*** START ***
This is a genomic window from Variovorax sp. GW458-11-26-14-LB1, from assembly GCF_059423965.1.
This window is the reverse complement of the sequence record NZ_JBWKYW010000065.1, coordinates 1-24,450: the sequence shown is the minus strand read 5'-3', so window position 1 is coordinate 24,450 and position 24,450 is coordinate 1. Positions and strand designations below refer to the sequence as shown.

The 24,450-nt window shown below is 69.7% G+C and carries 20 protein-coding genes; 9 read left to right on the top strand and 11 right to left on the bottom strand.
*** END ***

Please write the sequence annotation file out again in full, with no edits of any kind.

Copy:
This is a genomic window from Variovorax sp. GW458-11-26-14-LB1, from assembly GCF_059423965.1.
This window is the reverse complement of the sequence record NZ_JBWKYW010000065.1, coordinates 1-24,450: the sequence shown is the minus strand read 5'-3', so window position 1 is coordinate 24,450 and position 24,450 is coordinate 1. Positions and strand designations below refer to the sequence as shown.

The 24,450-nt window shown below is 69.7% G+C and carries 20 protein-coding genes; 9 read left to right on the top strand and 11 right to left on the bottom strand.